Nicole Brzyski on How To Manage Stress as a Freelancer

Freelancing is not a walk in the park.

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Freelancing is a fantastic gig to have; it lets you be your own boss and make flexible hours. However, the unstructured nature of freelancing can sometimes become too unstructured. Without a steady stream of work and income, it can be challenging to remain calm and stay motivated. Freelancers are continually pitching themselves to potential clients, and once they get a job, they have to hit the ground running to make the deadline. Working under these conditions long-term, and without a plan for stress management, can set you up for failure. Here are some ways to manage the stress that comes with the freelance life.


One word that freelancers probably never want to say is no. Getting a job is what freelancers work towards, but a wave of projects is not always manageable. New clients and new work mean more money and probably, more stability. However, freelancers need to learn their bandwidth and take on each task accordingly. It may mean that you will have to say no and turn down a job but, the saying quality over quantity comes into play here when looking to manage your stress and mental health. 

Take Note of Stressors

Stress and anxiety from work can make it hard to complete your daily tasks. One way to recognize these stresses and find a way to manage them is to carve out time in your day where you write down what’s stressing you out the most. Writing down your most significant causes of stress can help put these things into perspective and allow you to find a solution. For example, if one of your stressors is that you’re constantly working late maybe, you need to take on less work. Set aside 30 minutes to evaluate your day, set goals, and reduce your stress.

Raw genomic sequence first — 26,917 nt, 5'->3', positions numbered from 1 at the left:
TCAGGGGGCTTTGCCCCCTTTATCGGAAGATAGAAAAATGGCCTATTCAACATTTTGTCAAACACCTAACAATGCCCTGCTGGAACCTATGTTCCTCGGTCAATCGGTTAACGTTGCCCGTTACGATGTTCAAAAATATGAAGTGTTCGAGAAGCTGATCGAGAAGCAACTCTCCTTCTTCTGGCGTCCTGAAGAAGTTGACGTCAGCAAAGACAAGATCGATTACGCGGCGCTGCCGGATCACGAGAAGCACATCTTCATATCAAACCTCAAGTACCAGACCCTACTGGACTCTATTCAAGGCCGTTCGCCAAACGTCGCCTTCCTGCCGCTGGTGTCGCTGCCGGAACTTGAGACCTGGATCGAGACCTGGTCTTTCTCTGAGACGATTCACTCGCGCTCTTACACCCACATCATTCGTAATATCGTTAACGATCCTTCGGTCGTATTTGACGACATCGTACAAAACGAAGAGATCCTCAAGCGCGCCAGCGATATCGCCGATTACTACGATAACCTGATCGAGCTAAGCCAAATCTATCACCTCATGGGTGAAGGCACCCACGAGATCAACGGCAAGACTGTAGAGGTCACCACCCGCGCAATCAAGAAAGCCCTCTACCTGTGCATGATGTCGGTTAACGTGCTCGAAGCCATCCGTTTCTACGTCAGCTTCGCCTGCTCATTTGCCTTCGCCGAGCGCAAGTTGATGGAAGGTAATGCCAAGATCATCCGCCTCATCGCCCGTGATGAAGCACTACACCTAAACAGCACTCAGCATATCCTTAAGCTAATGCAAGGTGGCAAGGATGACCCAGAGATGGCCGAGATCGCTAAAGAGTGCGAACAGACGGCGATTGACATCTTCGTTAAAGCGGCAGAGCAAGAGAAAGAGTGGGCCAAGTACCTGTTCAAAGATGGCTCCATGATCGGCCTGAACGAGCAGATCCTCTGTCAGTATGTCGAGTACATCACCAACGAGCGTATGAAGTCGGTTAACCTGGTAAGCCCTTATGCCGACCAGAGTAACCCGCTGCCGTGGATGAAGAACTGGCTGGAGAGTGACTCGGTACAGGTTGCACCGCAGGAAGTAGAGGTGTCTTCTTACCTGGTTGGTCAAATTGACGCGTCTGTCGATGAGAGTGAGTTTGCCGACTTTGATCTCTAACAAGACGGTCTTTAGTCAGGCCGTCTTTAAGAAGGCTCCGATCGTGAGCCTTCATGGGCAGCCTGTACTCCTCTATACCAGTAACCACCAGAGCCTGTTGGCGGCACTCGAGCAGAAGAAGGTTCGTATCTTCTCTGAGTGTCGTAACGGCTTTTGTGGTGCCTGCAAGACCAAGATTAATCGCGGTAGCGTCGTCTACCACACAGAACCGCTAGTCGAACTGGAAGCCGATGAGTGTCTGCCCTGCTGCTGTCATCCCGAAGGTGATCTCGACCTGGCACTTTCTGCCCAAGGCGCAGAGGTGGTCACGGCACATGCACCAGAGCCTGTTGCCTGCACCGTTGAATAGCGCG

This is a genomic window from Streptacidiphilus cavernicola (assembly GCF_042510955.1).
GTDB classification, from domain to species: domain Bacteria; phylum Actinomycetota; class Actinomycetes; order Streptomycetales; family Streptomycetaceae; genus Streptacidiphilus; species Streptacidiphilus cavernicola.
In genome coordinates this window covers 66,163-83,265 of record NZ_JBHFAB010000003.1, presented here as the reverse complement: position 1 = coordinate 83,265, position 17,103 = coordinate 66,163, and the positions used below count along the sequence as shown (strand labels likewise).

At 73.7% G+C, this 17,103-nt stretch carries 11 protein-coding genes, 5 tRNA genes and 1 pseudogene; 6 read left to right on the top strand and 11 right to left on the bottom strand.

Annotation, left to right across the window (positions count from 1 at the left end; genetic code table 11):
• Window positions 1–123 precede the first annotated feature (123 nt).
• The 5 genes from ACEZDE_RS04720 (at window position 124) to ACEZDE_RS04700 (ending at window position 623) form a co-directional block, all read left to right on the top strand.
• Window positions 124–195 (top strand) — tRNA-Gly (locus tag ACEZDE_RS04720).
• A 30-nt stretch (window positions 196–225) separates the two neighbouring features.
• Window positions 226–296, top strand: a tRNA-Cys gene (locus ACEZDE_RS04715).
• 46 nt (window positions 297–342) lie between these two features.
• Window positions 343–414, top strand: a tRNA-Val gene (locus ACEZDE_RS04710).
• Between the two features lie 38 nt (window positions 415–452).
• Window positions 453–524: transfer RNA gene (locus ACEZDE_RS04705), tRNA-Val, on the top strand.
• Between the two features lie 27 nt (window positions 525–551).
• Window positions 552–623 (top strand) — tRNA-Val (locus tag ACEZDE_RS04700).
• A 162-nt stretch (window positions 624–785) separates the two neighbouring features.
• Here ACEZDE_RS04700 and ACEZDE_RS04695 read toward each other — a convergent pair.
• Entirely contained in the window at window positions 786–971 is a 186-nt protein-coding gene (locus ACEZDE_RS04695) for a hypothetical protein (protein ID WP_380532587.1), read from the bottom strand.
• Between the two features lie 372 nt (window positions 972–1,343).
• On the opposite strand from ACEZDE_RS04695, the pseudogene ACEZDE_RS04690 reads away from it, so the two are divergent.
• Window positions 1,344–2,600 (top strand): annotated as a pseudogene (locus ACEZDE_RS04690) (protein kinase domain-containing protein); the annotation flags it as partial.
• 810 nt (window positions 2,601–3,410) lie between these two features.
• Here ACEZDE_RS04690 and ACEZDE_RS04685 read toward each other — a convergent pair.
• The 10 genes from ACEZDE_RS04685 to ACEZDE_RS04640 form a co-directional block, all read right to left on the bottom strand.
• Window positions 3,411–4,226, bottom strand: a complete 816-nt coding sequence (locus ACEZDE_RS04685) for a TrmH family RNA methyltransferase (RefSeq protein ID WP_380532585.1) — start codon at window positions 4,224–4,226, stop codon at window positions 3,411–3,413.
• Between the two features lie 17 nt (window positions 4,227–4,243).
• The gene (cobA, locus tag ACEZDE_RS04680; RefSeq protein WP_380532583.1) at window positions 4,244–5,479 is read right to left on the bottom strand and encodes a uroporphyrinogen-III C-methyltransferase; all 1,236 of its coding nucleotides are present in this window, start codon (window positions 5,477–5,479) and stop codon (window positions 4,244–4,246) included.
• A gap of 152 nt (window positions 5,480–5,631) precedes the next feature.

Set a Schedule

Freelancing is a bit free in terms of the schedule you may have. Especially when just starting out, take time to track your day and plan for each task. You don’t have to set a strict 9 to 5 business hours for yourself, but you do need to begin setting boundaries for your hours of operation. Once you determine your schedule, you can then let clients know what times they can reach you. If you don’t, you’ll be setting yourself up for burnout when your clients believe they can contact you at any time.

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